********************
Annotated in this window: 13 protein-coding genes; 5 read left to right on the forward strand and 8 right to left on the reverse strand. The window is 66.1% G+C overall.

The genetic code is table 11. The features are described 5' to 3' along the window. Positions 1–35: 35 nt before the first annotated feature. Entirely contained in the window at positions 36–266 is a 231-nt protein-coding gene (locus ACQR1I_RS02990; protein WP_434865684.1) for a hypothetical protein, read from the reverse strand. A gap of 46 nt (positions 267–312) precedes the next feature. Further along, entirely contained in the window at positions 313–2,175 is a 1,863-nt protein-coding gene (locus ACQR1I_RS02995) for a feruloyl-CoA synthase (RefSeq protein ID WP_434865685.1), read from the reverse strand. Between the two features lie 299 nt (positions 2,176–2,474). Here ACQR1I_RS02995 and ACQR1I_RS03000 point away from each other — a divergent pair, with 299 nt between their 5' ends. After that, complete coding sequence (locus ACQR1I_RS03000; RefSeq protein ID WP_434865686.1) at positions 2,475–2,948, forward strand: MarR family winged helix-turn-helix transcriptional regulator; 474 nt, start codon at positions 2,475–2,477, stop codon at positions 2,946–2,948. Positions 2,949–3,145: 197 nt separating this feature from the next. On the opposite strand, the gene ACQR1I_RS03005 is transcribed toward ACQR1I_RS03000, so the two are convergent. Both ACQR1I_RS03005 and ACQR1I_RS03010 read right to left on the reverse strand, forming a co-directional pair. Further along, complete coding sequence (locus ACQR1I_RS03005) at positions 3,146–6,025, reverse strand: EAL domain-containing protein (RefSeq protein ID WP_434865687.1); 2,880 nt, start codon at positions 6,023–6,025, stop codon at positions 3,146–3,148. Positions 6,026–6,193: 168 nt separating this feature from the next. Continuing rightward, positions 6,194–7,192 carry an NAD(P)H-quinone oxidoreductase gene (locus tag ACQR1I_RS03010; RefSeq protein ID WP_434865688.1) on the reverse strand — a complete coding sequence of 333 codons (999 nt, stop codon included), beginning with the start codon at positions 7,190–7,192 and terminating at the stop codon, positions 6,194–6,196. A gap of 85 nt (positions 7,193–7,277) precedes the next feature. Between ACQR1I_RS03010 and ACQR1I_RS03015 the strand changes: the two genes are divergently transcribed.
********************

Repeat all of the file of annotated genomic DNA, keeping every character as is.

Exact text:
Annotated in this window: 13 protein-coding genes; 5 read left to right on the forward strand and 8 right to left on the reverse strand. The window is 66.1% G+C overall.

The genetic code is table 11. The features are described 5' to 3' along the window. Positions 1–35: 35 nt before the first annotated feature. Entirely contained in the window at positions 36–266 is a 231-nt protein-coding gene (locus ACQR1I_RS02990; protein WP_434865684.1) for a hypothetical protein, read from the reverse strand. A gap of 46 nt (positions 267–312) precedes the next feature. Further along, entirely contained in the window at positions 313–2,175 is a 1,863-nt protein-coding gene (locus ACQR1I_RS02995) for a feruloyl-CoA synthase (RefSeq protein ID WP_434865685.1), read from the reverse strand. Between the two features lie 299 nt (positions 2,176–2,474). Here ACQR1I_RS02995 and ACQR1I_RS03000 point away from each other — a divergent pair, with 299 nt between their 5' ends. After that, complete coding sequence (locus ACQR1I_RS03000; RefSeq protein ID WP_434865686.1) at positions 2,475–2,948, forward strand: MarR family winged helix-turn-helix transcriptional regulator; 474 nt, start codon at positions 2,475–2,477, stop codon at positions 2,946–2,948. Positions 2,949–3,145: 197 nt separating this feature from the next. On the opposite strand, the gene ACQR1I_RS03005 is transcribed toward ACQR1I_RS03000, so the two are convergent. Both ACQR1I_RS03005 and ACQR1I_RS03010 read right to left on the reverse strand, forming a co-directional pair. Further along, complete coding sequence (locus ACQR1I_RS03005) at positions 3,146–6,025, reverse strand: EAL domain-containing protein (RefSeq protein ID WP_434865687.1); 2,880 nt, start codon at positions 6,023–6,025, stop codon at positions 3,146–3,148. Positions 6,026–6,193: 168 nt separating this feature from the next. Continuing rightward, positions 6,194–7,192 carry an NAD(P)H-quinone oxidoreductase gene (locus tag ACQR1I_RS03010; RefSeq protein ID WP_434865688.1) on the reverse strand — a complete coding sequence of 333 codons (999 nt, stop codon included), beginning with the start codon at positions 7,190–7,192 and terminating at the stop codon, positions 6,194–6,196. A gap of 85 nt (positions 7,193–7,277) precedes the next feature. Between ACQR1I_RS03010 and ACQR1I_RS03015 the strand changes: the two genes are divergently transcribed.